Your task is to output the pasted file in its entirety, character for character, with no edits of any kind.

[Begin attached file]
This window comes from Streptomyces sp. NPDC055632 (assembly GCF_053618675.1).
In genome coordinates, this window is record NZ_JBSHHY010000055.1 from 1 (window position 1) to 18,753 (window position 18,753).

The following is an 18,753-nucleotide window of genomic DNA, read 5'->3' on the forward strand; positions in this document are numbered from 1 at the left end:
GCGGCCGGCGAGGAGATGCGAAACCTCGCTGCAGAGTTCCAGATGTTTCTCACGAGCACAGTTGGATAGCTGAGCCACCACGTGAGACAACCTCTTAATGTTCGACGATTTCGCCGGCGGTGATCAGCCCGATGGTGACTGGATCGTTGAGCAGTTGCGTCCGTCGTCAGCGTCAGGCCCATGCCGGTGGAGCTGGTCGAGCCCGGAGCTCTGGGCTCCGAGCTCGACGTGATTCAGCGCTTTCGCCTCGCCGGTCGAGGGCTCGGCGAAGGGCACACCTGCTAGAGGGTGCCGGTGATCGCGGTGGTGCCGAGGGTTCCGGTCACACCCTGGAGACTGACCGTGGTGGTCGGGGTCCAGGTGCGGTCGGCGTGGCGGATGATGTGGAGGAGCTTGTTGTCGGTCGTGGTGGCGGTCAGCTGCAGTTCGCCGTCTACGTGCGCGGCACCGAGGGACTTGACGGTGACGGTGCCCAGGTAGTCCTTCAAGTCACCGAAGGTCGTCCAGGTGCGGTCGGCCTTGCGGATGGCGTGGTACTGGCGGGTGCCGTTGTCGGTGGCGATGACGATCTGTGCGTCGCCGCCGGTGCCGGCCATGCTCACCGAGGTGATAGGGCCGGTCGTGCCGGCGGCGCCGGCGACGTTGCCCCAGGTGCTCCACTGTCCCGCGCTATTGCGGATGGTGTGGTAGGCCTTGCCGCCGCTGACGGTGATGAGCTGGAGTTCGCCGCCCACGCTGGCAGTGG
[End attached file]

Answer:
This window comes from Streptomyces sp. NPDC055632 (assembly GCF_053618675.1).
In genome coordinates, this window is record NZ_JBSHHY010000055.1 from 1 (window position 1) to 18,753 (window position 18,753).

The following is an 18,753-nucleotide window of genomic DNA, read 5'->3' on the forward strand; positions in this document are numbered from 1 at the left end:
GCGGCCGGCGAGGAGATGCGAAACCTCGCTGCAGAGTTCCAGATGTTTCTCACGAGCACAGTTGGATAGCTGAGCCACCACGTGAGACAACCTCTTAATGTTCGACGATTTCGCCGGCGGTGATCAGCCCGATGGTGACTGGATCGTTGAGCAGTTGCGTCCGTCGTCAGCGTCAGGCCCATGCCGGTGGAGCTGGTCGAGCCCGGAGCTCTGGGCTCCGAGCTCGACGTGATTCAGCGCTTTCGCCTCGCCGGTCGAGGGCTCGGCGAAGGGCACACCTGCTAGAGGGTGCCGGTGATCGCGGTGGTGCCGAGGGTTCCGGTCACACCCTGGAGACTGACCGTGGTGGTCGGGGTCCAGGTGCGGTCGGCGTGGCGGATGATGTGGAGGAGCTTGTTGTCGGTCGTGGTGGCGGTCAGCTGCAGTTCGCCGTCTACGTGCGCGGCACCGAGGGACTTGACGGTGACGGTGCCCAGGTAGTCCTTCAAGTCACCGAAGGTCGTCCAGGTGCGGTCGGCCTTGCGGATGGCGTGGTACTGGCGGGTGCCGTTGTCGGTGGCGATGACGATCTGTGCGTCGCCGCCGGTGCCGGCCATGCTCACCGAGGTGATAGGGCCGGTCGTGCCGGCGGCGCCGGCGACGTTGCCCCAGGTGCTCCACTGTCCCGCGCTATTGCGGATGGTGTGGTAGGCCTTGCCGCCGCTGACGGTGATGAGCTGGAGTTCGCCGCCCACGCTGGCAGTGG